Tuesday, July 14, 2015

Finishing the Heater

A bit of work over the last few days. The weekend was mostly about some minor home improvements putting up new shutters, which required new door and mailbox post paint, and biulding new patio furniture. Having previously documented my love of heights, it was none too fun getting up on the ladder to swap them out. But, as before, I conquered and the house looks much better.

As for the car, I finally have some pictures of the differences between the heaters from a Mk1 and a Mk2. The biggest difference seems to be the integration of the footwell flaps into the box vice separate units. The older heater with the separate footwell flaps had a lot of gaps in it when I put it back together. The redesign seems to provide a much tighter fit, though it's clearly not air-tight.

Mk1 heater footwell flaps. "Removable".
Mk1 front plate...note no footwell flaps and small holes for core pipes.
Mk2 front plate with integrated footwell flaps and elongated core pipe holes.
Side view of integrated flaps. The motor side cover has the air vanes.
I also made new foam gaskets using what we referred to on the boat as cold lagging. We'll see how it works. My second attempt was much better. You may notice in the front cover pictures above that the holes that the speedometer and tachometer cables run through are not centered with the fan suction. I took this into account with the second attempt. The gaskets are secured with 3M Yellow Super Weatherstrip and Gasket Adhesive, which worked pretty well.

First try. I used a pair of sharp pointed scissors and a large drill bit, by hand, for the holes for the tach/speedo cables.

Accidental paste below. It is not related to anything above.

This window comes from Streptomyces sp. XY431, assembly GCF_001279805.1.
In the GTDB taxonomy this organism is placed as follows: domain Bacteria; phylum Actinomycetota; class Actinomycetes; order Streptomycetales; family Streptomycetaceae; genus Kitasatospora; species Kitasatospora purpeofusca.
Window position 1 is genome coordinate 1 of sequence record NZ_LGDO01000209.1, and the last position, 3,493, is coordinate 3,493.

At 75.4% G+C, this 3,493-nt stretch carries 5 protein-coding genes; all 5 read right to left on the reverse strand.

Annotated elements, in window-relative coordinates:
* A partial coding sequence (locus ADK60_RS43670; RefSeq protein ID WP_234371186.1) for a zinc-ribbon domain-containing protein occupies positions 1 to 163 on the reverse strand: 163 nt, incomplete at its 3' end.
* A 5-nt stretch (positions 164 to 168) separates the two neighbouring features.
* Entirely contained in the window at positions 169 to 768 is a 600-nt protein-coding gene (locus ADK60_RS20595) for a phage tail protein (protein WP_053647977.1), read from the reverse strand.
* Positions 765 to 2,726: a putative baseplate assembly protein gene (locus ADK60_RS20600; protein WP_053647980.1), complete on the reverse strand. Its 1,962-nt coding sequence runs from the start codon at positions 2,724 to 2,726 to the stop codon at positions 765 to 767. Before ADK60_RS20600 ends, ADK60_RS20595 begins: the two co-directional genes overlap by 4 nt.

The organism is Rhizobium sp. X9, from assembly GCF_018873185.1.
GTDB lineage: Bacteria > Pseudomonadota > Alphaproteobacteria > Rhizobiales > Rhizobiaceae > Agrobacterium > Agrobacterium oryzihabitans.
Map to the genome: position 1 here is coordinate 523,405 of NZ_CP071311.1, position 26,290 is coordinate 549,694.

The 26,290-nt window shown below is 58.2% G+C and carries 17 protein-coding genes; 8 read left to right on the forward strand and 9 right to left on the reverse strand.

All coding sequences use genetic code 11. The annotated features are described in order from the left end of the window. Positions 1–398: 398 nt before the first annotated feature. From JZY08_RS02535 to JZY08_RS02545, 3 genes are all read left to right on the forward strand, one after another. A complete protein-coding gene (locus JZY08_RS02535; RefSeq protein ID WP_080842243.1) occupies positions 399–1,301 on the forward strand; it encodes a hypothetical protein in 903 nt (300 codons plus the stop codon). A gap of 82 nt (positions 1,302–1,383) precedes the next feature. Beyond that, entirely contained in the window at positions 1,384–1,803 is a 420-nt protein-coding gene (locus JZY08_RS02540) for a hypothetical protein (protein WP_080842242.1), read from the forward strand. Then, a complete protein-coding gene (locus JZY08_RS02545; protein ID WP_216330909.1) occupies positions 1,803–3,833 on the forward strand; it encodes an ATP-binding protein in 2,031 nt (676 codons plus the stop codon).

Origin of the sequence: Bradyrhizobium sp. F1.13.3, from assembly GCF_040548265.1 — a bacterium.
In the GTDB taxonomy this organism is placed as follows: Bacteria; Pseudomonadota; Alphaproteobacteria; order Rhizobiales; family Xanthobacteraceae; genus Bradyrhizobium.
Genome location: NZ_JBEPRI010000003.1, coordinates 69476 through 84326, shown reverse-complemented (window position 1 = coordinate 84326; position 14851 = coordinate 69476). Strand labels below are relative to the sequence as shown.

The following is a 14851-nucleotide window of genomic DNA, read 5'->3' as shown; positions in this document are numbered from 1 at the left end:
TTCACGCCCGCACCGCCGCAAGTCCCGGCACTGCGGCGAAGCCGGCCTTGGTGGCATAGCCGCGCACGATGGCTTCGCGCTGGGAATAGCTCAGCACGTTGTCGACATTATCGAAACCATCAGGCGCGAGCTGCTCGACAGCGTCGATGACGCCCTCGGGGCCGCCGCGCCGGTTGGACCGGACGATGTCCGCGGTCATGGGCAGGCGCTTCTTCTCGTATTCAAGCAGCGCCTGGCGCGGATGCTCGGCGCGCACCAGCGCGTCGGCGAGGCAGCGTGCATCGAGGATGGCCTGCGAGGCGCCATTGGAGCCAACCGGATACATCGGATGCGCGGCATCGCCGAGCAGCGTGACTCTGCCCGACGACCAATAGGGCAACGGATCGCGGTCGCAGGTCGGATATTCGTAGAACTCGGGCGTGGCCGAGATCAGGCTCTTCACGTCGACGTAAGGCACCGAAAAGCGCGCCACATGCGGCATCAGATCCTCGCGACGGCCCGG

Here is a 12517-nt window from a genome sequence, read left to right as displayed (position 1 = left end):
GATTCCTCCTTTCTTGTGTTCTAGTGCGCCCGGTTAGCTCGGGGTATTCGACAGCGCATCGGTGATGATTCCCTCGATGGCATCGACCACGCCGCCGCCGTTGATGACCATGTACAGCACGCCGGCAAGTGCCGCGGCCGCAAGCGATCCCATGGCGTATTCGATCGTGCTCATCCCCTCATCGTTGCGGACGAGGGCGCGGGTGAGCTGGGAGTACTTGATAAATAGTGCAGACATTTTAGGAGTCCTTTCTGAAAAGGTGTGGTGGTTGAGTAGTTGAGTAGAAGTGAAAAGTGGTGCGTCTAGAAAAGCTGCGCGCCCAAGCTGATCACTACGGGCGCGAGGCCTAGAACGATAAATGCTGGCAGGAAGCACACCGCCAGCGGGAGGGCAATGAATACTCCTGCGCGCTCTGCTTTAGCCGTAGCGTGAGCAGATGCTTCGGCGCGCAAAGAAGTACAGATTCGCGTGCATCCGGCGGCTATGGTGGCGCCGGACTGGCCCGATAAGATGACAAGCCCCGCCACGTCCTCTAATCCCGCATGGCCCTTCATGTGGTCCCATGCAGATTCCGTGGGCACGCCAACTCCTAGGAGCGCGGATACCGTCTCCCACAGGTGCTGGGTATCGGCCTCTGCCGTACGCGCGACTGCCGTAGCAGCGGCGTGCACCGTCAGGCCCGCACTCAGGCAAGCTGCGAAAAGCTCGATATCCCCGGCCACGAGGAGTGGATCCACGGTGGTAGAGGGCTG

Comparison of thickness between old and new. Close and the new stuff is more compressible.
I then came up with a way to pressure test the cores using a garden hose. Worked pretty well, though I should have used regular hose clamps vice the "old style" as I had some leakage problems. I think this can be mostly attributed to using a Nylobraid hose vice rubber. I was happy with it and, surprisingly, there were no leaks from either core.

An inherent weakness with my design is that you do not know what pressure you are testing to. I'm sure I could have come up with a solution, but I'm also pretty sure it would have been cost-prohibitive.

Pieces-parts. All told about $15.
I used the shut-off valve so that I could attempt to control the pressure supplied by the garden hose since I wasn't sure what the city water pressure was. I didn't want to over-pressurize the thing and cause leaks. I did hear the fins crackle a bit as the tubes flexed, so I hope that was adequate pressure.
The rig all assembled and attached.
I had entered into testing thinking the Mk2 core was leaking since the inside of the heater box was pretty nasty with rust. There was also some green discoloration from copper corrosion. What I did not consider was that the heater boxes can be exposed to the elements if the drain clogs or otherwise doesn't work. Because of this I had cleaned up and painted the Mk1 heater box. 

However, after successfully testing both cores, I cleaned up and painted the Mk2 box to take advantage of its better design and the fact that it's original. It was raining most of the afternoon so I didn't get a chance to apply the final coat of paint. Hopefully I can get that done soon and get it installed.

No comments:

Post a Comment